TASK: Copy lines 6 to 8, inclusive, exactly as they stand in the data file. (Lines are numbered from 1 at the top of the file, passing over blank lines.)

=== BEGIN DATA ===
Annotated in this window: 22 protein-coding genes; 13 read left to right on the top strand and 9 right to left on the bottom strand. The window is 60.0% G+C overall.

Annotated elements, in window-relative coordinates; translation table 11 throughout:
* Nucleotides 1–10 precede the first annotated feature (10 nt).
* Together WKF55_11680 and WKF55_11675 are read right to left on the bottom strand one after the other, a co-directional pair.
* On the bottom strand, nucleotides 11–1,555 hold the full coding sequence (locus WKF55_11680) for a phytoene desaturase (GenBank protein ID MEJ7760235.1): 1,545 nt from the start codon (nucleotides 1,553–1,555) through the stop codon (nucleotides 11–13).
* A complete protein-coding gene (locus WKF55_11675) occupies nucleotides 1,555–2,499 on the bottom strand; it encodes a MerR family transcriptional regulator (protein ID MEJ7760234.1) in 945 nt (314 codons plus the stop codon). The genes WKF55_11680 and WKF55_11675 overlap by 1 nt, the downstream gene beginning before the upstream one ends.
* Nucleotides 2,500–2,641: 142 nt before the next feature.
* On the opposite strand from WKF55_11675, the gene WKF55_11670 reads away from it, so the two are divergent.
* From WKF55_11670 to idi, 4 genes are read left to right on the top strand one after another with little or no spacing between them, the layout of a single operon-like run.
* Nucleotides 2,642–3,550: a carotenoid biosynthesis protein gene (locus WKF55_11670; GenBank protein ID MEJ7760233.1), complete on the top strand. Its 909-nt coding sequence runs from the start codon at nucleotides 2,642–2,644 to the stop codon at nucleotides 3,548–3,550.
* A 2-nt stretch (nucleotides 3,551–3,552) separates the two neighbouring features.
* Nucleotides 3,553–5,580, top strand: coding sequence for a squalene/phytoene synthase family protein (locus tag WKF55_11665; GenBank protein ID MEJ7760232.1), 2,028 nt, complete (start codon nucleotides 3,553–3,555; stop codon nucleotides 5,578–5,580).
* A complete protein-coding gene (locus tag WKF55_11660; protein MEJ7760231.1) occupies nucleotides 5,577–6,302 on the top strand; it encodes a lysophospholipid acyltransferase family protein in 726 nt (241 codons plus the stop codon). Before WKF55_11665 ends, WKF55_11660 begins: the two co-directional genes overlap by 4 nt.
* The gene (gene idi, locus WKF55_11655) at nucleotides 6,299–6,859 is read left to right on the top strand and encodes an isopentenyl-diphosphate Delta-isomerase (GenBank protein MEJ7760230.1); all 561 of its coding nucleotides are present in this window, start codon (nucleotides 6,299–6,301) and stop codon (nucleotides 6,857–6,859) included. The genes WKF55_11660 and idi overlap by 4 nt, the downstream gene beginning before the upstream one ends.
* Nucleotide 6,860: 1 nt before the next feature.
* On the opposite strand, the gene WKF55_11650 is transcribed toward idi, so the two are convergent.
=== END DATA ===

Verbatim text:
* A complete protein-coding gene (locus WKF55_11675) occupies nucleotides 1,555–2,499 on the bottom strand; it encodes a MerR family transcriptional regulator (protein ID MEJ7760234.1) in 945 nt (314 codons plus the stop codon). The genes WKF55_11680 and WKF55_11675 overlap by 1 nt, the downstream gene beginning before the upstream one ends.
* Nucleotides 2,500–2,641: 142 nt before the next feature.
* On the opposite strand from WKF55_11675, the gene WKF55_11670 reads away from it, so the two are divergent.